Editor: Press Partly To Blame In Di Crash

A photograph of Princess Diana by Mario Testino is on display at Kensington Palace as part of the exhibition, "A Princess Remembered," open until January 2008.
Getty Images
A former tabloid newspaper editor says he and other media figures felt they bore some responsibility for the 1997 death of Princess Diana, who was killed in a car crash while pursued by paparazzi.

Phil Hall, former editor of News of the World, Britain's largest-selling newspaper, was interviewed for an ITV documentary to be broadcast on Wednesday reflecting on the death of the princess and her boyfriend, Dodi Fayed, a decade ago.

"I felt huge responsibility for what happened and I think everyone in the media did," Hall said.

He noted that the driver of the car, who also died in the crash in Paris, was found to be drunk.

2"But my view is that if the paparazzi hadn't been following her, the car wouldn't have been speeding and, you know, the accident may never have happened," Hall said.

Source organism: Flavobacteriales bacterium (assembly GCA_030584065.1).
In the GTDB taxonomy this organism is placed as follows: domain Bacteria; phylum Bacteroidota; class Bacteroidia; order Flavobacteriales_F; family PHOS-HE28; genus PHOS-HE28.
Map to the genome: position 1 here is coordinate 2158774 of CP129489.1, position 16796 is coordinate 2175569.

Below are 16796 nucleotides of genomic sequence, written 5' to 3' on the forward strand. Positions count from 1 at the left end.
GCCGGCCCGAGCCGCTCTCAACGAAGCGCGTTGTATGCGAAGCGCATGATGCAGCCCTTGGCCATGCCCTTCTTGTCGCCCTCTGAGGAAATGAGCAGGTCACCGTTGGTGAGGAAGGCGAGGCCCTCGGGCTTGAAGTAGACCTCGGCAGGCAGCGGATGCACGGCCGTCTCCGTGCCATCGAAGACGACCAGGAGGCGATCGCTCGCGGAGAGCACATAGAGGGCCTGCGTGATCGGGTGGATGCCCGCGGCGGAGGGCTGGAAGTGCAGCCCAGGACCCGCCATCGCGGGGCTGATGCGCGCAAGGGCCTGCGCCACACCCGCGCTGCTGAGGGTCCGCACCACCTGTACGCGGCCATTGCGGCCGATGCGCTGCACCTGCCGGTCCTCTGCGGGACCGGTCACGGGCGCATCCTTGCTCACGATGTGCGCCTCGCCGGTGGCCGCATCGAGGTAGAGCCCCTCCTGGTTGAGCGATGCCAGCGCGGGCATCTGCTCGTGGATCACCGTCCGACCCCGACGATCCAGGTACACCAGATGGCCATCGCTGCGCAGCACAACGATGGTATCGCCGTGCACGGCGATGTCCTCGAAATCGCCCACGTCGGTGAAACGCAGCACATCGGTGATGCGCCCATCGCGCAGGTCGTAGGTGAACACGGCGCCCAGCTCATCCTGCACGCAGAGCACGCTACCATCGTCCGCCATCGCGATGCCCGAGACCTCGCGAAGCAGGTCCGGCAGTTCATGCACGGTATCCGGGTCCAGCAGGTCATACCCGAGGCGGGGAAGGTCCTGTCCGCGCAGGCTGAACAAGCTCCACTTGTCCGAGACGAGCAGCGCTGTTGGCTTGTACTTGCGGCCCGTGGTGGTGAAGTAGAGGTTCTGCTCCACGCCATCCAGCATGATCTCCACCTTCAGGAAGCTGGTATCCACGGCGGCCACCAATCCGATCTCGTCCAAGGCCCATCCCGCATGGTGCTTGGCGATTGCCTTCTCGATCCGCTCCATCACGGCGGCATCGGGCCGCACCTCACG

Hall was editor of News of the World, a Sunday newspaper, from 1995 to 2000, and now runs a public relations company, Phil Hall Associates.

Police inquiries in both France and Britain concluded that pursuing photographers did not cause the crash, or fail to act properly at the scene.


Photos: The Princess Mom
Photos: Diana, The Crusader
Photos: Diana, The Style Icon
In 2002, France's highest court dropped manslaughter charges against nine photographers.

In February, a Paris appeals court imposed fines of one euro (US$1.35) each against photographers Jacques Langevin, Christian Martinez and Fabrice Chassery for invasion of privacy for taking pictures of Diana and Fayed on the night of the crash.